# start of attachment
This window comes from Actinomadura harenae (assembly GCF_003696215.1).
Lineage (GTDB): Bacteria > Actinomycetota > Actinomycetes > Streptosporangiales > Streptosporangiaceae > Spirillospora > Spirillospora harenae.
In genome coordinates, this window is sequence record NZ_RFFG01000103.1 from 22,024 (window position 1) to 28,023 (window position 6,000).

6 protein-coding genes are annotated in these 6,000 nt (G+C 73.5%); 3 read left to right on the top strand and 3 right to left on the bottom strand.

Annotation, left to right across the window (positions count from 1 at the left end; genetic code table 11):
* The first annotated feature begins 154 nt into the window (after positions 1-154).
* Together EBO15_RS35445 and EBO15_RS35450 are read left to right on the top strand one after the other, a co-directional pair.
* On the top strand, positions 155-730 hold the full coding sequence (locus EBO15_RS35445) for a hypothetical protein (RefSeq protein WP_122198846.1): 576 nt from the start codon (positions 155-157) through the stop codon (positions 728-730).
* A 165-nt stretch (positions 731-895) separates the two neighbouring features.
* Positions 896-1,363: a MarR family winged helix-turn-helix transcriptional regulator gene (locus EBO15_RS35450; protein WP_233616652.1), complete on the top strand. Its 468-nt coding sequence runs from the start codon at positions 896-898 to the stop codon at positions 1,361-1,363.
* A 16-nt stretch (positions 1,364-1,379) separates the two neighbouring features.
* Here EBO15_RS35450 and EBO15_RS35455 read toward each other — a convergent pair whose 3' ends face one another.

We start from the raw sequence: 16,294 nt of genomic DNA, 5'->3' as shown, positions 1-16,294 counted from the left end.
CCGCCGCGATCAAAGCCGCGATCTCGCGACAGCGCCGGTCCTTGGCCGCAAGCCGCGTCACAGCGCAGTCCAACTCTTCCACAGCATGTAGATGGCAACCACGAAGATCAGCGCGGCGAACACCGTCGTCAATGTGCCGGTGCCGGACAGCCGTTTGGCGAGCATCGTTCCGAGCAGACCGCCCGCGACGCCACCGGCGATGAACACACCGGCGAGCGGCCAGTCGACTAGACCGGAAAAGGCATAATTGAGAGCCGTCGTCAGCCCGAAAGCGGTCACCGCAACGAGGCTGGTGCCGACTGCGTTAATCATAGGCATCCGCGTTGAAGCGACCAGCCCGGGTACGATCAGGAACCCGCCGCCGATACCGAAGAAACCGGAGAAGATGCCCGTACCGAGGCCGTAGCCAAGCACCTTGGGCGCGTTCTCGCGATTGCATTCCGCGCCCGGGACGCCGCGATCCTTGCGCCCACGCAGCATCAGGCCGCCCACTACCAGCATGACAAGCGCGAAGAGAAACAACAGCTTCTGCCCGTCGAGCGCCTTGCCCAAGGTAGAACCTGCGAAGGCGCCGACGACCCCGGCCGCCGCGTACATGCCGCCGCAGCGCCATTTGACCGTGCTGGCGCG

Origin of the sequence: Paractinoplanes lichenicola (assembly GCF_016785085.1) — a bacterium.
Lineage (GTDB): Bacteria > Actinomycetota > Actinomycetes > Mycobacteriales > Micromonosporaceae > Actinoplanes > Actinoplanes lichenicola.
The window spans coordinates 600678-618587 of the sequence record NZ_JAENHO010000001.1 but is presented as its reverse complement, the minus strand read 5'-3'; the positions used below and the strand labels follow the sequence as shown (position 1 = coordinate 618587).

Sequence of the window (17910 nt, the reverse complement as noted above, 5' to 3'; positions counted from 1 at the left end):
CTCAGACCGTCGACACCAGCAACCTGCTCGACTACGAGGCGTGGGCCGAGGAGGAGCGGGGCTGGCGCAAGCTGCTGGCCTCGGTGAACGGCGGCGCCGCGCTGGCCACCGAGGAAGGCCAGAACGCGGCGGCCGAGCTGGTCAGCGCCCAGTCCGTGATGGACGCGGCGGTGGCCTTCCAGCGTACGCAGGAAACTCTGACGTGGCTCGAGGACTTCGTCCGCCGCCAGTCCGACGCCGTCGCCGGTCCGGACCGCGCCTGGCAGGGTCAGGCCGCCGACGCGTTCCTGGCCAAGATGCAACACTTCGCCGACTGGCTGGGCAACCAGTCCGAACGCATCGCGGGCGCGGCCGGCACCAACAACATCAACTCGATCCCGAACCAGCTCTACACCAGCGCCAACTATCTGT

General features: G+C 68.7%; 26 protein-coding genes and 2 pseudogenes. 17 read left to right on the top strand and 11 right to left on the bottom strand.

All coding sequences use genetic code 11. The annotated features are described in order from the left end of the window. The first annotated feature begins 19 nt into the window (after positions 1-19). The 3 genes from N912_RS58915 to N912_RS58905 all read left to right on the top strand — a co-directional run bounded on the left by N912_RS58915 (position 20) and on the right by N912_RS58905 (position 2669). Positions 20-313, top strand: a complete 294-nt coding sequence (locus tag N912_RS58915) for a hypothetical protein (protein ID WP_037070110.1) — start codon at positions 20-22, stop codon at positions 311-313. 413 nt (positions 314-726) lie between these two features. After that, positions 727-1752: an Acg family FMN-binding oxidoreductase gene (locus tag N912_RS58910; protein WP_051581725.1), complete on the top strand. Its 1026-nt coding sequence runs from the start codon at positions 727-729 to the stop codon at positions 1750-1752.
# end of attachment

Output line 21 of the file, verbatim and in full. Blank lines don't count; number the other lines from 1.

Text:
All coding sequences use genetic code 11. The annotated features are described in order from the left end of the window. The first annotated feature begins 19 nt into the window (after positions 1-19). The 3 genes from N912_RS58915 to N912_RS58905 all read left to right on the top strand — a co-directional run bounded on the left by N912_RS58915 (position 20) and on the right by N912_RS58905 (position 2669). Positions 20-313, top strand: a complete 294-nt coding sequence (locus tag N912_RS58915) for a hypothetical protein (protein ID WP_037070110.1) — start codon at positions 20-22, stop codon at positions 311-313. 413 nt (positions 314-726) lie between these two features. After that, positions 727-1752: an Acg family FMN-binding oxidoreductase gene (locus tag N912_RS58910; protein WP_051581725.1), complete on the top strand. Its 1026-nt coding sequence runs from the start codon at positions 727-729 to the stop codon at positions 1750-1752.